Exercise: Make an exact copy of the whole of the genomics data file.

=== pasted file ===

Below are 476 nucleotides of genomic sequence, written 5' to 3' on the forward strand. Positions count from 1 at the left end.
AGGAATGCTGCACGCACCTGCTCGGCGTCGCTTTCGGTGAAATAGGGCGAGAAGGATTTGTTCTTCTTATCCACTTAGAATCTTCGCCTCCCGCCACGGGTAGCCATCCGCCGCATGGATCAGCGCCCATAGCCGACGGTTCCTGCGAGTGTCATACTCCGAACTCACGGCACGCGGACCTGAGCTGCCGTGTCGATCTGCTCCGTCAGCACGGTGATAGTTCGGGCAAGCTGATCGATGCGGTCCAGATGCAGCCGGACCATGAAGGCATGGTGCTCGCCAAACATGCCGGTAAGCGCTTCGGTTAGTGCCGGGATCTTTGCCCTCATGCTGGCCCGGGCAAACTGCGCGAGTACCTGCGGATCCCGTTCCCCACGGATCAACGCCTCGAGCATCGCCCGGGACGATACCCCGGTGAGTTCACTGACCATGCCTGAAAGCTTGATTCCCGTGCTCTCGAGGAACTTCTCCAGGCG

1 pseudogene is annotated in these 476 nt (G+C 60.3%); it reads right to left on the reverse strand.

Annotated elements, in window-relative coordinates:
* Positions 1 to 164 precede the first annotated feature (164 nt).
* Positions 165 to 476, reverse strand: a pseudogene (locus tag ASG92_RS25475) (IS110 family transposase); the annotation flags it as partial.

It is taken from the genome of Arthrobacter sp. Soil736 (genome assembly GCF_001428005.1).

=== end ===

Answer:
Below are 476 nucleotides of genomic sequence, written 5' to 3' on the forward strand. Positions count from 1 at the left end.
AGGAATGCTGCACGCACCTGCTCGGCGTCGCTTTCGGTGAAATAGGGCGAGAAGGATTTGTTCTTCTTATCCACTTAGAATCTTCGCCTCCCGCCACGGGTAGCCATCCGCCGCATGGATCAGCGCCCATAGCCGACGGTTCCTGCGAGTGTCATACTCCGAACTCACGGCACGCGGACCTGAGCTGCCGTGTCGATCTGCTCCGTCAGCACGGTGATAGTTCGGGCAAGCTGATCGATGCGGTCCAGATGCAGCCGGACCATGAAGGCATGGTGCTCGCCAAACATGCCGGTAAGCGCTTCGGTTAGTGCCGGGATCTTTGCCCTCATGCTGGCCCGGGCAAACTGCGCGAGTACCTGCGGATCCCGTTCCCCACGGATCAACGCCTCGAGCATCGCCCGGGACGATACCCCGGTGAGTTCACTGACCATGCCTGAAAGCTTGATTCCCGTGCTCTCGAGGAACTTCTCCAGGCG

1 pseudogene is annotated in these 476 nt (G+C 60.3%); it reads right to left on the reverse strand.

Annotated elements, in window-relative coordinates:
* Positions 1 to 164 precede the first annotated feature (164 nt).
* Positions 165 to 476, reverse strand: a pseudogene (locus tag ASG92_RS25475) (IS110 family transposase); the annotation flags it as partial.

It is taken from the genome of Arthrobacter sp. Soil736 (genome assembly GCF_001428005.1).